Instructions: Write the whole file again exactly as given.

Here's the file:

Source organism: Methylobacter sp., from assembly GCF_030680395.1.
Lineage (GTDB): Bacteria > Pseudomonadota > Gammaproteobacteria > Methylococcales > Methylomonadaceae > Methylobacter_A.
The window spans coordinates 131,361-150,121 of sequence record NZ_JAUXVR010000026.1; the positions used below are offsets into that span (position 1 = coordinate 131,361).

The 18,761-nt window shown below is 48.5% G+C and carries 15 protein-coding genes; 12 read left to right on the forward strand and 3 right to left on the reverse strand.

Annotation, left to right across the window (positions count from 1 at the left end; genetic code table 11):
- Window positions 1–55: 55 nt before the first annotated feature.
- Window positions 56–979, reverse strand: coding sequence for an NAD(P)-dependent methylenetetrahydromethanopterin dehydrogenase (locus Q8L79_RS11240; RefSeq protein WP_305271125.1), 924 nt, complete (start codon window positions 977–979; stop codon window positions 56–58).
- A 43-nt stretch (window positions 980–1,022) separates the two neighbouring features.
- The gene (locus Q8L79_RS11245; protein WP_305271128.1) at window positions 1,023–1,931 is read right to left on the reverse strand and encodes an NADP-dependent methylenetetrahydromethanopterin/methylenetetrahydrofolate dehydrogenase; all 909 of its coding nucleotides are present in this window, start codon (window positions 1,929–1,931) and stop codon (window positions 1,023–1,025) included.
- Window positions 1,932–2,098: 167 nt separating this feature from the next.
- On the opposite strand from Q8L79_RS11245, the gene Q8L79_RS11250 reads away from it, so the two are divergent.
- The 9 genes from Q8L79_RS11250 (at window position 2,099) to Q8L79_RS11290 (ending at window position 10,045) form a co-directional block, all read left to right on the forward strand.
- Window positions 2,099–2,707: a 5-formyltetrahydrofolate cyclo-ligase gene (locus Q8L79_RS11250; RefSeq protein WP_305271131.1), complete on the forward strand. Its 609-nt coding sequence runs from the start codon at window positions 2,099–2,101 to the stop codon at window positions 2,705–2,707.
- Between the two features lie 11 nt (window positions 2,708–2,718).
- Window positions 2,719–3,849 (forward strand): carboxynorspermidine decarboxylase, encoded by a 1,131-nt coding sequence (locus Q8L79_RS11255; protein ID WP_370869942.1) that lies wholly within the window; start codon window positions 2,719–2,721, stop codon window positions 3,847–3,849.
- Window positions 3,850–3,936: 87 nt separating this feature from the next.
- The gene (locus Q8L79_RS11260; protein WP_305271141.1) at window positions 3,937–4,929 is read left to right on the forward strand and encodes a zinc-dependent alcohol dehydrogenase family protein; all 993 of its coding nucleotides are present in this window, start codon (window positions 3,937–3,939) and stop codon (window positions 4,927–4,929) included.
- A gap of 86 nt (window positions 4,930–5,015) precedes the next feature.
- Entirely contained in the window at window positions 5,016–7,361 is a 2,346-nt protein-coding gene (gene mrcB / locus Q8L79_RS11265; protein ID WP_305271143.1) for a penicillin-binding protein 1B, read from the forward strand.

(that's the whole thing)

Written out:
Source organism: Methylobacter sp., from assembly GCF_030680395.1.
Lineage (GTDB): Bacteria > Pseudomonadota > Gammaproteobacteria > Methylococcales > Methylomonadaceae > Methylobacter_A.
The window spans coordinates 131,361-150,121 of sequence record NZ_JAUXVR010000026.1; the positions used below are offsets into that span (position 1 = coordinate 131,361).

The 18,761-nt window shown below is 48.5% G+C and carries 15 protein-coding genes; 12 read left to right on the forward strand and 3 right to left on the reverse strand.

Annotation, left to right across the window (positions count from 1 at the left end; genetic code table 11):
- Window positions 1–55: 55 nt before the first annotated feature.
- Window positions 56–979, reverse strand: coding sequence for an NAD(P)-dependent methylenetetrahydromethanopterin dehydrogenase (locus Q8L79_RS11240; RefSeq protein WP_305271125.1), 924 nt, complete (start codon window positions 977–979; stop codon window positions 56–58).
- A 43-nt stretch (window positions 980–1,022) separates the two neighbouring features.
- The gene (locus Q8L79_RS11245; protein WP_305271128.1) at window positions 1,023–1,931 is read right to left on the reverse strand and encodes an NADP-dependent methylenetetrahydromethanopterin/methylenetetrahydrofolate dehydrogenase; all 909 of its coding nucleotides are present in this window, start codon (window positions 1,929–1,931) and stop codon (window positions 1,023–1,025) included.
- Window positions 1,932–2,098: 167 nt separating this feature from the next.
- On the opposite strand from Q8L79_RS11245, the gene Q8L79_RS11250 reads away from it, so the two are divergent.
- The 9 genes from Q8L79_RS11250 (at window position 2,099) to Q8L79_RS11290 (ending at window position 10,045) form a co-directional block, all read left to right on the forward strand.
- Window positions 2,099–2,707: a 5-formyltetrahydrofolate cyclo-ligase gene (locus Q8L79_RS11250; RefSeq protein WP_305271131.1), complete on the forward strand. Its 609-nt coding sequence runs from the start codon at window positions 2,099–2,101 to the stop codon at window positions 2,705–2,707.
- Between the two features lie 11 nt (window positions 2,708–2,718).
- Window positions 2,719–3,849 (forward strand): carboxynorspermidine decarboxylase, encoded by a 1,131-nt coding sequence (locus Q8L79_RS11255; protein ID WP_370869942.1) that lies wholly within the window; start codon window positions 2,719–2,721, stop codon window positions 3,847–3,849.
- Window positions 3,850–3,936: 87 nt separating this feature from the next.
- The gene (locus Q8L79_RS11260; protein WP_305271141.1) at window positions 3,937–4,929 is read left to right on the forward strand and encodes a zinc-dependent alcohol dehydrogenase family protein; all 993 of its coding nucleotides are present in this window, start codon (window positions 3,937–3,939) and stop codon (window positions 4,927–4,929) included.
- A gap of 86 nt (window positions 4,930–5,015) precedes the next feature.
- Entirely contained in the window at window positions 5,016–7,361 is a 2,346-nt protein-coding gene (gene mrcB / locus Q8L79_RS11265; protein ID WP_305271143.1) for a penicillin-binding protein 1B, read from the forward strand.